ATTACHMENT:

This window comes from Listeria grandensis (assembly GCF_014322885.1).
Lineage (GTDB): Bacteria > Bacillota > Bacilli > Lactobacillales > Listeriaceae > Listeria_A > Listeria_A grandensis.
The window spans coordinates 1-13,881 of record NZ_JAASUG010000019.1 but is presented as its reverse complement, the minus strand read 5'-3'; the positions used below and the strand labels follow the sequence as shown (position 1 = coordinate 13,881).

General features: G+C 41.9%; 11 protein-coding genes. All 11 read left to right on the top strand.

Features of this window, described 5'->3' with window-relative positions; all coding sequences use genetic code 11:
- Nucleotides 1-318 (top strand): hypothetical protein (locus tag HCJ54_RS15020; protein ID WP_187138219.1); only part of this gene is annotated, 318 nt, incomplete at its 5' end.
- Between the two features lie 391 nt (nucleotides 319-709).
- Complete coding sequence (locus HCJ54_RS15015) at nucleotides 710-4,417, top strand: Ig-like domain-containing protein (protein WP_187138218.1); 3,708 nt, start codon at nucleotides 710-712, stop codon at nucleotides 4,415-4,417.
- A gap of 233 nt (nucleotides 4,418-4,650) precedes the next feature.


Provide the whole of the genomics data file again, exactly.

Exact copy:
This window comes from Listeria grandensis (assembly GCF_014322885.1).
Lineage (GTDB): Bacteria > Bacillota > Bacilli > Lactobacillales > Listeriaceae > Listeria_A > Listeria_A grandensis.
The window spans coordinates 1-13,881 of record NZ_JAASUG010000019.1 but is presented as its reverse complement, the minus strand read 5'-3'; the positions used below and the strand labels follow the sequence as shown (position 1 = coordinate 13,881).

General features: G+C 41.9%; 11 protein-coding genes. All 11 read left to right on the top strand.

Features of this window, described 5'->3' with window-relative positions; all coding sequences use genetic code 11:
- Nucleotides 1-318 (top strand): hypothetical protein (locus tag HCJ54_RS15020; protein ID WP_187138219.1); only part of this gene is annotated, 318 nt, incomplete at its 5' end.
- Between the two features lie 391 nt (nucleotides 319-709).
- Complete coding sequence (locus HCJ54_RS15015) at nucleotides 710-4,417, top strand: Ig-like domain-containing protein (protein WP_187138218.1); 3,708 nt, start codon at nucleotides 710-712, stop codon at nucleotides 4,415-4,417.
- A gap of 233 nt (nucleotides 4,418-4,650) precedes the next feature.